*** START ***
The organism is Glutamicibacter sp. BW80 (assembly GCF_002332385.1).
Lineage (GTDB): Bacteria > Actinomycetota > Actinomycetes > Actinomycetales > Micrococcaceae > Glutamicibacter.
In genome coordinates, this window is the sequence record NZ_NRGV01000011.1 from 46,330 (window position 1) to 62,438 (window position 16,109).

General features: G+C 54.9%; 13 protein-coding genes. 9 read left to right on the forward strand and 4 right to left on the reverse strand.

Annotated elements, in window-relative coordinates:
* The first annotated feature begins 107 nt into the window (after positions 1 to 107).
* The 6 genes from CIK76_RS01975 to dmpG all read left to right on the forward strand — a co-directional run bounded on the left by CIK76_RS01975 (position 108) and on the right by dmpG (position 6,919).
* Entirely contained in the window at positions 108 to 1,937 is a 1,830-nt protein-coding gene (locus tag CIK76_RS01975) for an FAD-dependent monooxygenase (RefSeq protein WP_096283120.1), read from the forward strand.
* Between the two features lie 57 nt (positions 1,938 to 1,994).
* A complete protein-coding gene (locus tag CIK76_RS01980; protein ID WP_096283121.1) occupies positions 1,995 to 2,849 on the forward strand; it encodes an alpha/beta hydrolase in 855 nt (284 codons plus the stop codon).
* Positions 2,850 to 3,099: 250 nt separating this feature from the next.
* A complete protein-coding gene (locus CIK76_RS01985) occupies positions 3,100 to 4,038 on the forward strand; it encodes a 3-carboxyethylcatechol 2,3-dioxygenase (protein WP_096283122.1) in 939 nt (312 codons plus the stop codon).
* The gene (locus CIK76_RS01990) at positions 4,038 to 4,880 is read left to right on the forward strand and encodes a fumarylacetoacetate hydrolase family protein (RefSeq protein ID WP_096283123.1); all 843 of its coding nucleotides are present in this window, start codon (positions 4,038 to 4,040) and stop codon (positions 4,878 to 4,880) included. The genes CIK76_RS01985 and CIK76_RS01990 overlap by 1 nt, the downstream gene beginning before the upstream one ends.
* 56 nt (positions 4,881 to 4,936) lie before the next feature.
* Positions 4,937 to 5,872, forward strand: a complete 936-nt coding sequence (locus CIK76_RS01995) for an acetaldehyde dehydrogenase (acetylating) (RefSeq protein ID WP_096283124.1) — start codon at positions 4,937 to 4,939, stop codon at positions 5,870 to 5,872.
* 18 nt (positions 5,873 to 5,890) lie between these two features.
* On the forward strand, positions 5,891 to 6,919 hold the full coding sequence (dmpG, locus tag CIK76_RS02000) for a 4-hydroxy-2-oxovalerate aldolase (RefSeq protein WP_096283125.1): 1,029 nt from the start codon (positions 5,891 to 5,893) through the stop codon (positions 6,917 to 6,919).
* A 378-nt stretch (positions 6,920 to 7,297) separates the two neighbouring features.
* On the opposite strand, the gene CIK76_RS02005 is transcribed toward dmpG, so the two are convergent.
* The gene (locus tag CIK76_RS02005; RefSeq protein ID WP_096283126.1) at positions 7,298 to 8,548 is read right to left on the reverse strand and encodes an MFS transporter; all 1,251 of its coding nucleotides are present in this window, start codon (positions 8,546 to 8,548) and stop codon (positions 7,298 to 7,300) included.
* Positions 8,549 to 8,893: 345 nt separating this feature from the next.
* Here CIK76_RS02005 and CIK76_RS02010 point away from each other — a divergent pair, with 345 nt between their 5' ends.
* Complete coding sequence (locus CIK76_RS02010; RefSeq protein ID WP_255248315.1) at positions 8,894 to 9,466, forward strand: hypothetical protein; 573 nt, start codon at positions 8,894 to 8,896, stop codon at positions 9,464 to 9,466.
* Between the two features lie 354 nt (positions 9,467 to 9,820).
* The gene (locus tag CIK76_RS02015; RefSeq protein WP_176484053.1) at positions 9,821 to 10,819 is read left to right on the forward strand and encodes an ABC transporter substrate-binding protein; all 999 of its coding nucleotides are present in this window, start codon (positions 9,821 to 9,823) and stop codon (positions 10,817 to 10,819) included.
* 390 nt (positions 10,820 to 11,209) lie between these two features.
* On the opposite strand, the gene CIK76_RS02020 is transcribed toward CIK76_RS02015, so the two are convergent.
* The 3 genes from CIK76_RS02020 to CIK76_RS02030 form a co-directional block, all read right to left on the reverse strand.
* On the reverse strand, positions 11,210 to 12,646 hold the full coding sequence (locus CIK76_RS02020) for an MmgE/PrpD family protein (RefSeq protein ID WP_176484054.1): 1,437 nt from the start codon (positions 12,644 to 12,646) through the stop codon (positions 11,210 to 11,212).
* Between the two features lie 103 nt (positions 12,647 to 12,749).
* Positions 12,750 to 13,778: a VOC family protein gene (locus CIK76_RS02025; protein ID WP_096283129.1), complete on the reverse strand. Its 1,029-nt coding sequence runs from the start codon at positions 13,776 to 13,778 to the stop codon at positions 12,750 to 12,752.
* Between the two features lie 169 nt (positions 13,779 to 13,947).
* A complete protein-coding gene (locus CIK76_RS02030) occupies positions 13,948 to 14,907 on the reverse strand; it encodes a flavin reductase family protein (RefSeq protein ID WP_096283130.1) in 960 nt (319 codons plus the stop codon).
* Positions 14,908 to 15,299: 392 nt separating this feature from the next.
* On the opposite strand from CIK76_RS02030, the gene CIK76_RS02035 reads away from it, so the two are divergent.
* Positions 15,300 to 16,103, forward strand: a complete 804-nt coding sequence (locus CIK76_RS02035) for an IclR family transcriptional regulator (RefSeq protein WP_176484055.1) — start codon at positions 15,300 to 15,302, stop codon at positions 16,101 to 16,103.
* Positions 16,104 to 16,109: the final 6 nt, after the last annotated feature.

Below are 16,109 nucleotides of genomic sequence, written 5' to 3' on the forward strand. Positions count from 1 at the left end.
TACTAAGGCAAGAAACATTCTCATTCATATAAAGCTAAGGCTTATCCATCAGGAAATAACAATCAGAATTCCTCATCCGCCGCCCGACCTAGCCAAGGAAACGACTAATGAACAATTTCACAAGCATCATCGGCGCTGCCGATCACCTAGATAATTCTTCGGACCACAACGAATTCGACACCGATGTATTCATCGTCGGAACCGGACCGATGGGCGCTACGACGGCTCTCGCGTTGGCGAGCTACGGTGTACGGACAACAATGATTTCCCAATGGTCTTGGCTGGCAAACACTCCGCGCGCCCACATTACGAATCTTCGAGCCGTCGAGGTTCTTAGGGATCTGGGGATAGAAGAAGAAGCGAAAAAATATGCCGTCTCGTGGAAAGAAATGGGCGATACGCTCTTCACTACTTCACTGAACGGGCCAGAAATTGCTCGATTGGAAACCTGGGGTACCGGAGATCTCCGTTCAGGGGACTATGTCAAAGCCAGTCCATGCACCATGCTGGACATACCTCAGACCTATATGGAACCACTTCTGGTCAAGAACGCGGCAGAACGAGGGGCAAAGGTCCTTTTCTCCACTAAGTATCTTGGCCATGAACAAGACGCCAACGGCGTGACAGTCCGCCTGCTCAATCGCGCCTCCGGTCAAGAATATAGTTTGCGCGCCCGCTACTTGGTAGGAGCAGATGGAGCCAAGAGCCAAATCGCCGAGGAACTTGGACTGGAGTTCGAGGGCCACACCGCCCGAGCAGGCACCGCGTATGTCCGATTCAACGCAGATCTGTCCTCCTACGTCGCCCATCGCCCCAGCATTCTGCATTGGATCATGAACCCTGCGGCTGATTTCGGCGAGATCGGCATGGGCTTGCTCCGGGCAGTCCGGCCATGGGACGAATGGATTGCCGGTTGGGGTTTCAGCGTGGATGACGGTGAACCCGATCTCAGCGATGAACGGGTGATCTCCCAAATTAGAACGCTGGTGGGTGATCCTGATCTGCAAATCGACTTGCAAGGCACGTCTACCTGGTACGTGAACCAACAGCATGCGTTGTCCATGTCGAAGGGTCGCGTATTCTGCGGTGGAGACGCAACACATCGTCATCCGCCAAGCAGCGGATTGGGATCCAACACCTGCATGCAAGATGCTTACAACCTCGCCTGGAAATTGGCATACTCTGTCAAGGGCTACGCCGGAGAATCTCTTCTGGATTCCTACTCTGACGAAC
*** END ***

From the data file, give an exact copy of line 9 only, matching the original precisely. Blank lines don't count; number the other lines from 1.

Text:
* Between the two features lie 57 nt (positions 1,938 to 1,994).